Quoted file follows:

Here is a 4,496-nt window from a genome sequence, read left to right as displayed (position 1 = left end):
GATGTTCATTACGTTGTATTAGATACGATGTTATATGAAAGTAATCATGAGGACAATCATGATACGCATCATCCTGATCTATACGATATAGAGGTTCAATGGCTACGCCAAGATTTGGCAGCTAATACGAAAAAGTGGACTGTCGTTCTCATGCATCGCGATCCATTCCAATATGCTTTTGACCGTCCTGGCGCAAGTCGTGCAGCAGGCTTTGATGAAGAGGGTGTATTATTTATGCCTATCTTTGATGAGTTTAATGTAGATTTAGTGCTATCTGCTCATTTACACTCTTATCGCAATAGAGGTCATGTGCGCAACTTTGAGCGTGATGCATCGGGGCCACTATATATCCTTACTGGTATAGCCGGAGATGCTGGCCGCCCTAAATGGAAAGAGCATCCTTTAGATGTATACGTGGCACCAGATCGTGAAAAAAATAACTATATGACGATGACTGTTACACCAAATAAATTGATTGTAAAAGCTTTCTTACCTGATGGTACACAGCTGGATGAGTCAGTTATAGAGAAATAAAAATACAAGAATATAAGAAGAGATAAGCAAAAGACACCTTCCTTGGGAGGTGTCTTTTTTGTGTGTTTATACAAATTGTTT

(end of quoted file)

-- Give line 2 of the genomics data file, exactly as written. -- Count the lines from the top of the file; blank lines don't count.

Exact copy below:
GATGTTCATTACGTTGTATTAGATACGATGTTATATGAAAGTAATCATGAGGACAATCATGATACGCATCATCCTGATCTATACGATATAGAGGTTCAATGGCTACGCCAAGATTTGGCAGCTAATACGAAAAAGTGGACTGTCGTTCTCATGCATCGCGATCCATTCCAATATGCTTTTGACCGTCCTGGCGCAAGTCGTGCAGCAGGCTTTGATGAAGAGGGTGTATTATTTATGCCTATCTTTGATGAGTTTAATGTAGATTTAGTGCTATCTGCTCATTTACACTCTTATCGCAATAGAGGTCATGTGCGCAACTTTGAGCGTGATGCATCGGGGCCACTATATATCCTTACTGGTATAGCCGGAGATGCTGGCCGCCCTAAATGGAAAGAGCATCCTTTAGATGTATACGTGGCACCAGATCGTGAAAAAAATAACTATATGACGATGACTGTTACACCAAATAAATTGATTGTAAAAGCTTTCTTACCTGATGGTACACAGCTGGATGAGTCAGTTATAGAGAAATAAAAATACAAGAATATAAGAAGAGATAAGCAAAAGACACCTTCCTTGGGAGGTGTCTTTTTTGTGTGTTTATACAAATTGTTT